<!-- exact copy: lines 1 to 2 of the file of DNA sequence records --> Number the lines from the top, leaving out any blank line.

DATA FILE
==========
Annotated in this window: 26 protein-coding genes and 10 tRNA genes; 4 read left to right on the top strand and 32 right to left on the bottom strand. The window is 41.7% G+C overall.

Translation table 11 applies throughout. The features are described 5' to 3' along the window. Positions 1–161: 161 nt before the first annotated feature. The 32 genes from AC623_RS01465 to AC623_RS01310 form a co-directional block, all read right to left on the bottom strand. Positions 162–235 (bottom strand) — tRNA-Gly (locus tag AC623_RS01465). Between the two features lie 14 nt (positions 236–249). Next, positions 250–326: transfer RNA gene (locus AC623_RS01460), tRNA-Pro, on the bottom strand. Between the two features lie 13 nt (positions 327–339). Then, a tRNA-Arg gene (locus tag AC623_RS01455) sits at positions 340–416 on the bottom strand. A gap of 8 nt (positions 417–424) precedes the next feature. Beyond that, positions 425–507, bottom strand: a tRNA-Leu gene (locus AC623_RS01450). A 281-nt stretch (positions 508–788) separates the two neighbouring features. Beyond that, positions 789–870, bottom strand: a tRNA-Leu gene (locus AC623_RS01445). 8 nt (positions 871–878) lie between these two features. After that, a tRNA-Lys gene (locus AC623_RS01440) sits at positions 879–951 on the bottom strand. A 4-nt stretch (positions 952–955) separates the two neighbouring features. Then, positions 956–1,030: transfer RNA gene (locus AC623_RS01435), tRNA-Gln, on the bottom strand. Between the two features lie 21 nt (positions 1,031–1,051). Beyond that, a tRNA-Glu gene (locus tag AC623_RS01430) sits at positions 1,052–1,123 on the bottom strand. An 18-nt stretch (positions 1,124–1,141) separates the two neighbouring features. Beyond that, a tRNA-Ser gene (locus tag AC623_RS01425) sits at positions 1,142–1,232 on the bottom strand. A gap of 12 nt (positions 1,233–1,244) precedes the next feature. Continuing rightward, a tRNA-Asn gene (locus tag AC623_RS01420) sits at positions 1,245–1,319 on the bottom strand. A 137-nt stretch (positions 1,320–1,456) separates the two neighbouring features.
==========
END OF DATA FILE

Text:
Annotated in this window: 26 protein-coding genes and 10 tRNA genes; 4 read left to right on the top strand and 32 right to left on the bottom strand. The window is 41.7% G+C overall.

Translation table 11 applies throughout. The features are described 5' to 3' along the window. Positions 1–161: 161 nt before the first annotated feature. The 32 genes from AC623_RS01465 to AC623_RS01310 form a co-directional block, all read right to left on the bottom strand. Positions 162–235 (bottom strand) — tRNA-Gly (locus tag AC623_RS01465). Between the two features lie 14 nt (positions 236–249). Next, positions 250–326: transfer RNA gene (locus AC623_RS01460), tRNA-Pro, on the bottom strand. Between the two features lie 13 nt (positions 327–339). Then, a tRNA-Arg gene (locus tag AC623_RS01455) sits at positions 340–416 on the bottom strand. A gap of 8 nt (positions 417–424) precedes the next feature. Beyond that, positions 425–507, bottom strand: a tRNA-Leu gene (locus AC623_RS01450). A 281-nt stretch (positions 508–788) separates the two neighbouring features. Beyond that, positions 789–870, bottom strand: a tRNA-Leu gene (locus AC623_RS01445). 8 nt (positions 871–878) lie between these two features. After that, a tRNA-Lys gene (locus AC623_RS01440) sits at positions 879–951 on the bottom strand. A 4-nt stretch (positions 952–955) separates the two neighbouring features. Then, positions 956–1,030: transfer RNA gene (locus AC623_RS01435), tRNA-Gln, on the bottom strand. Between the two features lie 21 nt (positions 1,031–1,051). Beyond that, a tRNA-Glu gene (locus tag AC623_RS01430) sits at positions 1,052–1,123 on the bottom strand. An 18-nt stretch (positions 1,124–1,141) separates the two neighbouring features. Beyond that, a tRNA-Ser gene (locus tag AC623_RS01425) sits at positions 1,142–1,232 on the bottom strand. A gap of 12 nt (positions 1,233–1,244) precedes the next feature. Continuing rightward, a tRNA-Asn gene (locus tag AC623_RS01420) sits at positions 1,245–1,319 on the bottom strand. A 137-nt stretch (positions 1,320–1,456) separates the two neighbouring features.